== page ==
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October 5, 2022

Why and How to use Pronated vs Supinated Grip

Why and How to use Pronated vs Supinated Grip with Annie Miller

Let’s discuss pronated versus supinated grip. Grip is an under utilized training variable by many trainees in the gym. It’s an easy piece of your exercise selection to change up in order to get a slightly different stimulus from likely the same muscle group.

The most common exercises to use different grips for different stimuli are rows (horizontal pulling) and vertical pulling. Think lat pull down variations and pull up variations. But pronated and supinated grips are not limited to these movements either.

Let’s cover the difference between to the two. First off, they refer to your hand position in a given movement.

Pronated: You, typing on a key board, palms facing posterior (the back) at rest. So the back of your hand is facing the sky if you were to lay on your back with your arms by your sides.

Supinated: You, filling your hands with water, to wash your face, palms up. So the palms of your hand are facing the sky if you were to lay on your back with your arms by your sides.

We determine these definitions from the anatomical position of rest. Because, for instance, a deadlift and a pull up can both use a pronated grip…but in a pull up, the palms are facing the front, and back of hands facing the back. While the deadlift, the palms face the back, and back of hands face the front. The difference here is shoulder position. In the pull up, we have shoulder flexion. This is lacking in the deadlift. You see?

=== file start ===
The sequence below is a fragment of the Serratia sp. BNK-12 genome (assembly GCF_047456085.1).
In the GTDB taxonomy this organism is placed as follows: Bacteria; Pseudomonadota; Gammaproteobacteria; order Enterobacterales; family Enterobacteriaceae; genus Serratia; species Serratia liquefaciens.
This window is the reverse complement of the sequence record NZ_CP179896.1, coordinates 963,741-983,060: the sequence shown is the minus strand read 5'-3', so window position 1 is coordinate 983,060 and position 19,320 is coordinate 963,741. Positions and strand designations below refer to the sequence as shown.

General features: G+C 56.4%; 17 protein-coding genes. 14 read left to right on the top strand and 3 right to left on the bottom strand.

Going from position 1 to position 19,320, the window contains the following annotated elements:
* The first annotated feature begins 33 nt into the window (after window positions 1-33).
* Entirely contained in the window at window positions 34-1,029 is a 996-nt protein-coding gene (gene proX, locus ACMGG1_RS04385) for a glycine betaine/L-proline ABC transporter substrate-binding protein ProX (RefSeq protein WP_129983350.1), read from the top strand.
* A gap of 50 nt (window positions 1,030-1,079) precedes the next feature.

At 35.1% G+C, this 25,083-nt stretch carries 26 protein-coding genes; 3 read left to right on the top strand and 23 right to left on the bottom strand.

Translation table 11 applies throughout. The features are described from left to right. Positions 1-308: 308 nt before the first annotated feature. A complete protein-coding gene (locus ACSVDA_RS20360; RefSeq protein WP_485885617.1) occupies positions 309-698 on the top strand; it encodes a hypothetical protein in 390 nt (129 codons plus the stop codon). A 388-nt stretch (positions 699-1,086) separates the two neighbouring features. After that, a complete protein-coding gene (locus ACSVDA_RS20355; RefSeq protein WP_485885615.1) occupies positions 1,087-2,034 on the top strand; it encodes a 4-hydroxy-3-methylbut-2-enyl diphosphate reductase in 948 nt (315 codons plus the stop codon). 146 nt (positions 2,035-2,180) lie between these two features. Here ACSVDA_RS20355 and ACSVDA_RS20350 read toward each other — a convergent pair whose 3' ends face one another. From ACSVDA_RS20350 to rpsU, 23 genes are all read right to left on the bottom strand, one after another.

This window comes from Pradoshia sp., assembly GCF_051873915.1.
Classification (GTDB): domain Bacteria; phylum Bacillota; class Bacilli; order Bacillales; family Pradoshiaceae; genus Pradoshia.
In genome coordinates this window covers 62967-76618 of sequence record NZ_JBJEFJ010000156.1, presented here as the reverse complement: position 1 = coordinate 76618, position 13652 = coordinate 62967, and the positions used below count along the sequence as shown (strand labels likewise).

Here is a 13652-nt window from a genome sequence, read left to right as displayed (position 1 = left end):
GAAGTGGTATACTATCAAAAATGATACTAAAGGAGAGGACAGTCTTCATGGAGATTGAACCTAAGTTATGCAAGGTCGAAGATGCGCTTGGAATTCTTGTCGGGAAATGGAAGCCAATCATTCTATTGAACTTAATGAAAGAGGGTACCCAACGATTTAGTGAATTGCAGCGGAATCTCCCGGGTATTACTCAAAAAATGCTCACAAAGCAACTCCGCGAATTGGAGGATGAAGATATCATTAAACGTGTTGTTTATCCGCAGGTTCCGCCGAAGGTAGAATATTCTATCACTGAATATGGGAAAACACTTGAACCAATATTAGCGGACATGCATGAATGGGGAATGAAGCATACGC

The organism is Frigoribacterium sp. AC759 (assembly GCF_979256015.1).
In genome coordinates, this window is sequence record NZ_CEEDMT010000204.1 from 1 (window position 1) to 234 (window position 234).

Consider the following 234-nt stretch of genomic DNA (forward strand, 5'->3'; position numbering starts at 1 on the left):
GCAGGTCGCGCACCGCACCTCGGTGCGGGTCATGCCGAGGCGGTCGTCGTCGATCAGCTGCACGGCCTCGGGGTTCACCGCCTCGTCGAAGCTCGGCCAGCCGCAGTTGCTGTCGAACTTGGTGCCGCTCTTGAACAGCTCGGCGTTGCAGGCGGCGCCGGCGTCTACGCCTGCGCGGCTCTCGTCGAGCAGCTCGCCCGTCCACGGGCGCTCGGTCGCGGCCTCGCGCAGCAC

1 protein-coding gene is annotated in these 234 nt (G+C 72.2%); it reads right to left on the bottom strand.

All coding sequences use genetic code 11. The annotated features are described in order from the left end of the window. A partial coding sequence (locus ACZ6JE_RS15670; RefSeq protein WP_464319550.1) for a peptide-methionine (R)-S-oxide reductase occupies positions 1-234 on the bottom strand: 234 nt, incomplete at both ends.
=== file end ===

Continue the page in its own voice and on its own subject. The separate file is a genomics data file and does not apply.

By using pronated vs supinated on a given exercise, we can create biases in which muscles are recruited and taxed via an the movement.

See three rowing variations in pronated and supinated grips in the videos below.

(Pronated version of exercise is first, then supinated).

Pronated is most common for majority of exercises. But switching to supinated can every so slightly change the stimulus. Which can help with the ever desired, progressive overload.

Supinated grip in horizontal and vertical pulling exercises biases (or involves more of) the biceps. In horizontal pulling specifically you may also target more low and mid trap. Think about the humerus position in the supinated grip – we have more external rotation. Thus will bias muscles helping with external rotation. Small change, different gains.

Want muscles? Play with GRIP.  Have you played with supinated variations of commonly pronated exercises?

Original Instagram post seen below:

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I'm an adventurous introvert from Vancouver, Washington who lives on sleep + "me time." I'm a lover of lifting weights, dinosaurs, real talk and traveling with my husband. I am here to help you move better, lift more, bust the myths of the fitness industry, and inspire you to love the process.

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